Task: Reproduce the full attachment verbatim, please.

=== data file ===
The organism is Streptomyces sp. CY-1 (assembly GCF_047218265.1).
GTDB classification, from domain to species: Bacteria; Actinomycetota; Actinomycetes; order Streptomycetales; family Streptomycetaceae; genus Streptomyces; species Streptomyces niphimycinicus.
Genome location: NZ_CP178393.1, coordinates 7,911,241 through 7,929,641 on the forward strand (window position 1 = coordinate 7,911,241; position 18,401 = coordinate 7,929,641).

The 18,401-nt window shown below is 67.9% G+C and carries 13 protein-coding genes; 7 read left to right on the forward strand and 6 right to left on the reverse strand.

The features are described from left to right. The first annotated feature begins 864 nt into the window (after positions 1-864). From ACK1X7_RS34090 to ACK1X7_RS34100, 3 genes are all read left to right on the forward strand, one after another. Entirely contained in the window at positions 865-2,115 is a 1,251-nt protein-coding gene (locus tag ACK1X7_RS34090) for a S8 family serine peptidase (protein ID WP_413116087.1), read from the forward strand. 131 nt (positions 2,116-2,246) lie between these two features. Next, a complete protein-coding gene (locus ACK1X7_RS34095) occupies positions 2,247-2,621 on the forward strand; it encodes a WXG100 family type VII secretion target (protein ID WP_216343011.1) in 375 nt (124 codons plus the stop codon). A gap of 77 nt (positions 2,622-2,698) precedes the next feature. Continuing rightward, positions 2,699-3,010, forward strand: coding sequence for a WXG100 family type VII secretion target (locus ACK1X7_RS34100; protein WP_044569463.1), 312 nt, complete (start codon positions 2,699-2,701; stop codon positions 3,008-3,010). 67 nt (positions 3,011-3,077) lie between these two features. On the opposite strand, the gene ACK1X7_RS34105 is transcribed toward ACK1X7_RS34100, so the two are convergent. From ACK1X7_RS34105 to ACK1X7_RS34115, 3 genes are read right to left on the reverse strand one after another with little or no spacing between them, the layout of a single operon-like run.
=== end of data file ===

The organism is Streptomyces sp. CY-1 (assembly GCF_047218265.1).
GTDB classification, from domain to species: Bacteria; Actinomycetota; Actinomycetes; order Streptomycetales; family Streptomycetaceae; genus Streptomyces; species Streptomyces niphimycinicus.
Genome location: NZ_CP178393.1, coordinates 7,911,241 through 7,929,641 on the forward strand (window position 1 = coordinate 7,911,241; position 18,401 = coordinate 7,929,641).

The 18,401-nt window shown below is 67.9% G+C and carries 13 protein-coding genes; 7 read left to right on the forward strand and 6 right to left on the reverse strand.

The features are described from left to right. The first annotated feature begins 864 nt into the window (after positions 1-864). From ACK1X7_RS34090 to ACK1X7_RS34100, 3 genes are all read left to right on the forward strand, one after another. Entirely contained in the window at positions 865-2,115 is a 1,251-nt protein-coding gene (locus tag ACK1X7_RS34090) for a S8 family serine peptidase (protein ID WP_413116087.1), read from the forward strand. 131 nt (positions 2,116-2,246) lie between these two features. Next, a complete protein-coding gene (locus ACK1X7_RS34095) occupies positions 2,247-2,621 on the forward strand; it encodes a WXG100 family type VII secretion target (protein ID WP_216343011.1) in 375 nt (124 codons plus the stop codon). A gap of 77 nt (positions 2,622-2,698) precedes the next feature. Continuing rightward, positions 2,699-3,010, forward strand: coding sequence for a WXG100 family type VII secretion target (locus ACK1X7_RS34100; protein WP_044569463.1), 312 nt, complete (start codon positions 2,699-2,701; stop codon positions 3,008-3,010). 67 nt (positions 3,011-3,077) lie between these two features. On the opposite strand, the gene ACK1X7_RS34105 is transcribed toward ACK1X7_RS34100, so the two are convergent. From ACK1X7_RS34105 to ACK1X7_RS34115, 3 genes are read right to left on the reverse strand one after another with little or no spacing between them, the layout of a single operon-like run.